LIEUTENANT RICHARD SMIOUSKAS
I went, lights and sirens, over the
Q. Did you actually see the south tower?
A. Yes. I could see it from the bridge. I saw an explosion and fireball and thick black smoke just going across the sky. Then I realized we were being attacked. I didn't know if it was missiles coming in or another plane.
I could still hear what I think was people hitting the roof. You could hear explosions or thuds on the roof.
A. Overhead, landing on the roof of
All of a sudden there was this groaning sound like a roar, grrrr. The ground started to shake. Father Judge started going out the revolving doors. I said don't go outside. The last time I saw him, he went out the revolving door. I turned around and I started going back towards
I went back around where I came, and I went a little north of the
BATTALION CHIEF RICHARD PICCIOTTO
I’m up in approximately Tower 1 somewhere in the 30’s and this rumbling starts happening. By this time all civilians – civilians stopped coming down when I hit about the 16th floor, 20th floor. Again, that’s guesstimations. They were already mostly down. So the ones above that were just firemen, you know, cops, emergency workers, mostly firemen. We hear this noise and everyone just freezes, and it’s a rumbling, a sustained rumbling. I’ve heard many people describe it different ways. To me it was indescribable, you know, it was the first time anyone heard this noise. 50, 60 trains coming at same time. The noise of ten tornadoes.
I’m basically taking up the rear and I get down to – again, I don’t know what floor. I tell people 7, you know. I know it was no lower than 5. It was higher then 5, but I say 7. I don’t know what floor. And then that noise, that first-time-in-history-anyone-heard-that noise and I said it was a very unique noise -- It starts.
Q. You started hearing it again?
A. So I heard it again. Our tower is coming down. Our tower was shaking before.
Q. The entire building was shaking.
A. The building is shaking and, again, I was on whatever floor I was on, 7th floor.
Q. Were you in the middle of the floor or were you in the stairwell?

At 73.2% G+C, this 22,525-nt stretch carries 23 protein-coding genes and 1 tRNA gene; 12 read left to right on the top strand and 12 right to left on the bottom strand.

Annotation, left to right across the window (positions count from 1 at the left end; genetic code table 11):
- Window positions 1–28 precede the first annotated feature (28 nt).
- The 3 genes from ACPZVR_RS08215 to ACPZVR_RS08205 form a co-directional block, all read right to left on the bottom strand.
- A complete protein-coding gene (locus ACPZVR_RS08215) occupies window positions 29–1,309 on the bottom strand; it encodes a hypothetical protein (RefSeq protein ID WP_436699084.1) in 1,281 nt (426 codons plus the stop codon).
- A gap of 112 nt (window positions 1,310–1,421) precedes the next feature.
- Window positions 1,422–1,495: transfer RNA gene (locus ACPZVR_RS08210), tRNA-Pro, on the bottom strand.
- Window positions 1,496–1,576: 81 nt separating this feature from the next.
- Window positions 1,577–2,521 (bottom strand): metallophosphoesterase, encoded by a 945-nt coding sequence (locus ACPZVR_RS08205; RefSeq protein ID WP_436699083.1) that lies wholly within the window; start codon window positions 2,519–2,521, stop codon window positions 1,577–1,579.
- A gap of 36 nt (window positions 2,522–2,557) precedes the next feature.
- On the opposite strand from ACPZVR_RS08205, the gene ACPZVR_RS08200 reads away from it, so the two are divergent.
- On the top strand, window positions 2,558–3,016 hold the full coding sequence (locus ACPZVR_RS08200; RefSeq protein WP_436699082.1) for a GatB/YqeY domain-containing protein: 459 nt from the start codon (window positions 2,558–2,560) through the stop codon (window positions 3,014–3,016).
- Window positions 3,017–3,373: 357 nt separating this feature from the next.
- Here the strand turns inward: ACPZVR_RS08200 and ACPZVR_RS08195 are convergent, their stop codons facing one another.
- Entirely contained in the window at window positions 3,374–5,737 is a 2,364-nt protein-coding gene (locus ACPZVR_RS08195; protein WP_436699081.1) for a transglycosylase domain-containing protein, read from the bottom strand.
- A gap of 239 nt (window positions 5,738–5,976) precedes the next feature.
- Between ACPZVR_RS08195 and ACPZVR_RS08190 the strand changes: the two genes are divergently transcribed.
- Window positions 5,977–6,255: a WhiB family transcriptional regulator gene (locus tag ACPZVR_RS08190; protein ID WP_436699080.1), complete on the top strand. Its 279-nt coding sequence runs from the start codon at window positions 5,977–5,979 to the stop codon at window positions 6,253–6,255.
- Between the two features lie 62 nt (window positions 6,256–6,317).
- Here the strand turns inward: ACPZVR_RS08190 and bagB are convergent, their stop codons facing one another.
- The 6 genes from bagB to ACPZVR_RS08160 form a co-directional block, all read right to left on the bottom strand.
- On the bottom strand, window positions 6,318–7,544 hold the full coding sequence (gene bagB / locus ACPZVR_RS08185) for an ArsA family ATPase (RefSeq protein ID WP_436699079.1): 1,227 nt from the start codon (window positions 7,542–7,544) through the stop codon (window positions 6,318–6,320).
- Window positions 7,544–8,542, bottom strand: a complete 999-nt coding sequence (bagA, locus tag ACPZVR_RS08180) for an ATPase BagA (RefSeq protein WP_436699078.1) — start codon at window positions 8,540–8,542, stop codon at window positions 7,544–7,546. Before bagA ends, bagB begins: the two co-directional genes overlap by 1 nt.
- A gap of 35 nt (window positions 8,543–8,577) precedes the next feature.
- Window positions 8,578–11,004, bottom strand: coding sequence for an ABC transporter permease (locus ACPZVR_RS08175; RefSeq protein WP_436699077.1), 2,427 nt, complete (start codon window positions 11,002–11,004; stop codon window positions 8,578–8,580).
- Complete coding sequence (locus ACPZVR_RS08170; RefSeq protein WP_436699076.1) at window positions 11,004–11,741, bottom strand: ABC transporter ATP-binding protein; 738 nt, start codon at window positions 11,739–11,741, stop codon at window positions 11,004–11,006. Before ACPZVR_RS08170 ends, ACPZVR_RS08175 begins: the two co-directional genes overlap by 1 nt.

A. We were in the stairwell. Everyone was in the stairwell. We were in stairwell B and that’s the only stairwell that could be used because A and C were clogged, and by this time everyone is filtering. It’s just the tail end of the people that I got to. I mean, there were people above that probably never heard it, still were fighting this fire.
Q. And that rumble got louder.
A. Louder. The rumble got louder and, as you see it, you know, I don’t know, I know what I felt, I know what I saw, but I knew it was coming and I knew I was dead and I just said, please, God, please make it quick, you know, I want to die fast.
Q. Because that building collapsed with you and a lot of other people in it.
Q. And miraculously, Rich, you sit here after being buried for four and a half hours.
A. Well, yes. And it was miraculous, yes.
DEPUTY CHIEF MEDICAL OFFICER DAVID PREZANT
We started hearing some noise. There were tons of firefighters, by the way, outside. They had set up one of their command centers, not immediately outside but maybe like a block away on Broadway. So there were tons of firefighters there. That's where they were doing a staging area where the recall was happening and firefighters were reporting there. But it was more than just that noise. It was some noise, some rumbling or something. There were rumors that were circulating. People, you know, the doctors and nurses would go out of the triage area to take a break, even though we didn't have a lot of patients, just to sort of walk around the street in front and see what was going on. So maybe that was a source for rumors. But anyway, more to the point, a rumor started to develop that tower 7 was going to fall on us or nearby us. Having just lived through the collapse and having Dr. Kelly just live through the collapse with both of us getting buried, this was not a very pleasing feeling. It really does make me understand a lot about psychological stress that can occur in these events because I would not have had the same worry about this if I hadn't just come through one of them. We went outside to speak to the Chief, the head Chief. His name is Chief Haring. Great guy. But he said, you know, it's not going to be a problem. Tower 7 may collapse. It's not going to be anywhere near here. It's not going to be a problem. But we were really concerned about this. On the other side of Broadway maybe a block or two north is this park by City Hall. So some of the doctors got it in their mind that they would not want to be stuck in this building if there was a collapse. They didn't quite believe that there wasn't going to be a collapse and it wasn't going to fall on us. I really couldn't prevent them because I was a little worried about this myself. They decided and we sort of all decided that we would take half the supplies and move out into that park. By the time we were about done with this, we interacted with Chief Haring again. He basically was incredulous and said: "What are you crazy? You've moved into the collapse zone, and if this collapse occurs, the dust cloud is going to knock out that entire park. You're going to be useless there. You've made it worse."